With the 2019 Public Charge rule no longer applied, DHS is reverting to the 1999 Interim Field Guidance, which was in place prior to the 2019 Public Charge rule. Under this guidance, CBS News reports that officials are instructed “to only deem immigrants public charges if they were receiving government cash benefits or long-term institutionalized care.” CBS News also reported that, as under the previous administration, receipt of vaccinations or medical treatment for COVID-19 would not be considered in public charge determinations.

The controversial public charge rule was introduced by the Trump administration in 2019, and was criticized by immigration advocates as a “wealth test” that effectively made legal immigration pathways more inaccessible for poor immigrants.  A nationwide injunction prevented DHS from enforcing it until a Supreme Court decision in January 2020. U.S. Citizenship and Immigration Services began implementing the rule in February 2020.  During his first two weeks in office, President Biden signed an executive order that called for a review of the legal immigration system, including the public charge rule, which was then vacated by his administration after review.


USCIS Extends Flexibility for Responding to Agency Requests
March 24, 2021

House passes immigration bills with path to citizenship for "Dreamers" and farmworkers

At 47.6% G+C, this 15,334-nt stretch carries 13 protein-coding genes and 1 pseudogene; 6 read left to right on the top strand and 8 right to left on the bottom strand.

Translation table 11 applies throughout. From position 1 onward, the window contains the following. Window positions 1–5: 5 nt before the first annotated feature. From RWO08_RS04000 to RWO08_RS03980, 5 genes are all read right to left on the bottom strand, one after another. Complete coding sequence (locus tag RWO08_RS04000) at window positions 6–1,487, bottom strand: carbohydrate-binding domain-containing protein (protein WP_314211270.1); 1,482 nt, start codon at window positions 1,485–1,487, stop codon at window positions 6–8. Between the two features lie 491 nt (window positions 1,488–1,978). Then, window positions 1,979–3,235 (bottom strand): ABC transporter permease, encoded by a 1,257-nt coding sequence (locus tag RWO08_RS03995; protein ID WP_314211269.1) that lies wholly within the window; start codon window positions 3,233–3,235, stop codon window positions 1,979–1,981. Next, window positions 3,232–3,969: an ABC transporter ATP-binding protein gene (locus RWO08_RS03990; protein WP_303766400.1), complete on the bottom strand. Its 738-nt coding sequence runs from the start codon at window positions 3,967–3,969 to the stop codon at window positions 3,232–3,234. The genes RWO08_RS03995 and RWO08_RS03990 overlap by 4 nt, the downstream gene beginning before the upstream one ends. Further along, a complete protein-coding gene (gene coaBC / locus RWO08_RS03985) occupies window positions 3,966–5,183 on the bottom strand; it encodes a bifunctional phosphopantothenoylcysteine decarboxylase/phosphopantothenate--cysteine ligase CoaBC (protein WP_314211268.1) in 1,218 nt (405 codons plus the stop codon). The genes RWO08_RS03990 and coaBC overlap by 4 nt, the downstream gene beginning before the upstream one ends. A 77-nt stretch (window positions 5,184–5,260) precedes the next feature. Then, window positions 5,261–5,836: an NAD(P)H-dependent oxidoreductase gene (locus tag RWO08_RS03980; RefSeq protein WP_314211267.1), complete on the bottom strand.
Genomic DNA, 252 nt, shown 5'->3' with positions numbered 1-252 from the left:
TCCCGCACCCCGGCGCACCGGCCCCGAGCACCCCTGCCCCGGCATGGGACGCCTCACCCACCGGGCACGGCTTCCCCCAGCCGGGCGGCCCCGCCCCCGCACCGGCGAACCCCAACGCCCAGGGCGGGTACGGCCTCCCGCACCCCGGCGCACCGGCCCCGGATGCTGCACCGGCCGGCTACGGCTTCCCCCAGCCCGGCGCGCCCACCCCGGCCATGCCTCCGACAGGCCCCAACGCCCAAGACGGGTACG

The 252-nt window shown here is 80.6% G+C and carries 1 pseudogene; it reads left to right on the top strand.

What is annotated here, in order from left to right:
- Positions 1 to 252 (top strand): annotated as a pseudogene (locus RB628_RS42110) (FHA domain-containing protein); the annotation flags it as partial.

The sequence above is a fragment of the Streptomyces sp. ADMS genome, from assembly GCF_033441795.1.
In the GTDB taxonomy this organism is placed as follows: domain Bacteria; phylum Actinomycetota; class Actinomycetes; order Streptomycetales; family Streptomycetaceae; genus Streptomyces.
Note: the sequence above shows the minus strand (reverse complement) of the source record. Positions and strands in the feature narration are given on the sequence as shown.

March 19, 2021

Secretary Mayorkas Designates Venezuela for Temporary Protected Status for 18 Months
March 8, 2021

New Department of State Guidance for Visa Eligibility for individuals in U.K. and Europe 
March 3, 2021

We are excited to welcome Legal Assistant Ariana Alemi to the firm!

On April 16, Partner Alex Dgebuadze is speaking to Karma Automotive on  "Current Immigration Policies and Common Visa Strategies."

On April 27, Partner Rita Sostrin is speaking at the AILA Rome District Chapter Spring Conference on the panel, "The Impact of COVID on Practicing Immigration Law."  Rita is also the Chair for this conference.

Missed a past newsletter? You can find an archive of our previous newsletters on our website! 
The Centers for Disease Control and Prevention and the World Health Organization are both monitoring and providing regular updates about the current coronavirus outbreak.

For more information, guidance, and updates, please visit the CDC and WHO websites. 
The State Department issues a monthly visa bulletin summarizing the availability of immigrant numbers, indicating when immigrant visa applicants should be notified to assemble and submit required documentation to the National Visa Center. 

To see April's monthly visa bulletin, please Click Here.
United States Citizenship and Immigration Services ("USCIS") provides estimates of how long each office is taking to process different types of cases. USCIS updates this page every month (around the 15th of each month). Please note that these dates may change without notice.

For Processing Time information, please Click Here.
Copyright © 2021 Sostrin Immigration Lawyers, LLP. All rights reserved.
Contact Us:
Sostrin Immigration Lawyers, LLP
21700 Oxnard Street, Suite 860
Woodland Hills, CA 91367
T: 818.435.3500